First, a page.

Science Friday

Science Friday

United States

Covering everything about science and technology -- from the outer reaches of space to the tiniest microbes in our bodies -- Science Friday is your source for entertaining and educational stories and activities. Each week, host Ira Flatow interviews scientists and inventors like Sylvia Earle, Elon Musk, Neil deGrasse Tyson, and more.


Hr2:Political Math, Great Lakes  

The North American Great Lakes are changing under the influence of pollution, invasive species, and climate change. How well will they weather this stress?

Hr1: News Roundup, Amazon Pharmacy, Flatworms in Space, Milkshake Mindset, Cephalopod Week  

Cephalopod Week kicks off with an octopus matchmaker and cephalopod defense moves. And how your mindset might change the way you metabolize a milkshake. And researchers look to a simple organism, the flatworm, to study how living in space might affect humans on a cellular level.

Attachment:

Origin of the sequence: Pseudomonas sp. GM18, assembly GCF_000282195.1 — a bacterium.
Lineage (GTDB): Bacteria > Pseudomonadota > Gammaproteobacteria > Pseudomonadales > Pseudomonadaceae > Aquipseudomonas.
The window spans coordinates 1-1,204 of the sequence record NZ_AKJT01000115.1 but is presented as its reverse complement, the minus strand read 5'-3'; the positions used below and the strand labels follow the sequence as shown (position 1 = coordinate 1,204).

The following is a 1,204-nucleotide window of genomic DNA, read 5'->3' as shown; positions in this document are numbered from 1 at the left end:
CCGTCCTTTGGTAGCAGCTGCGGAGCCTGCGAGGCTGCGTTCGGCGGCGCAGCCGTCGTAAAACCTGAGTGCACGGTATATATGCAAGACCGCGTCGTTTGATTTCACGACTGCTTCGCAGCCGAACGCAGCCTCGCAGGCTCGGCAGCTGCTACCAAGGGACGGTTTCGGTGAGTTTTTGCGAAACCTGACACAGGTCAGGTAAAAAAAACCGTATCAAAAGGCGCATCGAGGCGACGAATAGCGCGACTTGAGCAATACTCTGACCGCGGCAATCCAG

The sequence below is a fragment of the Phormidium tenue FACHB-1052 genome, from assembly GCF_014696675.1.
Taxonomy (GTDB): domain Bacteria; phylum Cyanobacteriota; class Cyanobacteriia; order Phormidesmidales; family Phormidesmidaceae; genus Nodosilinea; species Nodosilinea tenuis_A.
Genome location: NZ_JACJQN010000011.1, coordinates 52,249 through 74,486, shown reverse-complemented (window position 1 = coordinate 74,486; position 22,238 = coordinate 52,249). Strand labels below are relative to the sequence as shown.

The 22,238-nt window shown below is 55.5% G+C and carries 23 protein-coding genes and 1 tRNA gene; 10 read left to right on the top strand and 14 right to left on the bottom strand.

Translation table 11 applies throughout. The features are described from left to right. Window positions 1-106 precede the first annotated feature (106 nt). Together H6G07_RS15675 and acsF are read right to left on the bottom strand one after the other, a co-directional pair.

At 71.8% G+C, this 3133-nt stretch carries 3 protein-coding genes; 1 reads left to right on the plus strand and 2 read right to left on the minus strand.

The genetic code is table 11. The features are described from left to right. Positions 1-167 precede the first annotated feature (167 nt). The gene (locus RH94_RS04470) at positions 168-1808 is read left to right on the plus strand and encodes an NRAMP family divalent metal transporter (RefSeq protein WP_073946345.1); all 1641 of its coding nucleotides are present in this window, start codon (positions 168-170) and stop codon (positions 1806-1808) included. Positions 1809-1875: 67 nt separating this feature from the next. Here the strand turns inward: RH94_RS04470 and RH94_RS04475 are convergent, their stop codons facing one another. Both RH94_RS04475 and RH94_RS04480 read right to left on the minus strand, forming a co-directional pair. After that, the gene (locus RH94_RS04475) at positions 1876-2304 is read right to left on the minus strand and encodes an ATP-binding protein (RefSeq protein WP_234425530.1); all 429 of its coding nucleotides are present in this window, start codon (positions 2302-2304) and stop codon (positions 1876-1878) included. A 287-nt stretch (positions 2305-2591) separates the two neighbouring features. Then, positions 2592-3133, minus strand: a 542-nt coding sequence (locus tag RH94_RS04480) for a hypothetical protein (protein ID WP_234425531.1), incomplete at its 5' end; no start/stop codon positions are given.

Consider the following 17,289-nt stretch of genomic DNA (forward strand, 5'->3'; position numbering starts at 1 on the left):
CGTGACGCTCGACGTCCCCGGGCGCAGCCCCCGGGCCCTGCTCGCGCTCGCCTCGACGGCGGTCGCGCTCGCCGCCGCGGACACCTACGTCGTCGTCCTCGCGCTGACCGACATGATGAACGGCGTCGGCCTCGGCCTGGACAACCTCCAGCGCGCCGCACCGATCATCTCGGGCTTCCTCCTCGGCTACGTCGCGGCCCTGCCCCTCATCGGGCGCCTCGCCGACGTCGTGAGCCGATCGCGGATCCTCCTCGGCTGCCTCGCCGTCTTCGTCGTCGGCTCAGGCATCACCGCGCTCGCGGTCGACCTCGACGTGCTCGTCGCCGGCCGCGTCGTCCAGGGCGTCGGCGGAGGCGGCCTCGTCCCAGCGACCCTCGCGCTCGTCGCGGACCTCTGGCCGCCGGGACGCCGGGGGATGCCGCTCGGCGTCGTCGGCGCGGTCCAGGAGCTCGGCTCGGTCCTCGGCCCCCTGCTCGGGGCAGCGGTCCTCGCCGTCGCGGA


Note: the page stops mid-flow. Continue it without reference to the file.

Hr2:Algorithm Accountability, CRISPR, Gravitational Lensing, Hottest Exoplanet  

Biochemist Jennifer Doudna describes her work on developing the CRISPR-Cas9 technique and the ethical concerns of using the revolutionary tool. Plus, regulating algorithms could offer better insight into why they fail. And researchers find a doomed planet orbiting a massive hot star.

Hr1: News Roundup, Telescope, Sunscreen, Paleoanthropology  

A new report says only one quarter of SPF products on the market are up to snuff. And a customizable melanin-like material could offer better protection from the sun.Plus, hominin fossils dating to 300,000 years ago have been found at a site in Morocco.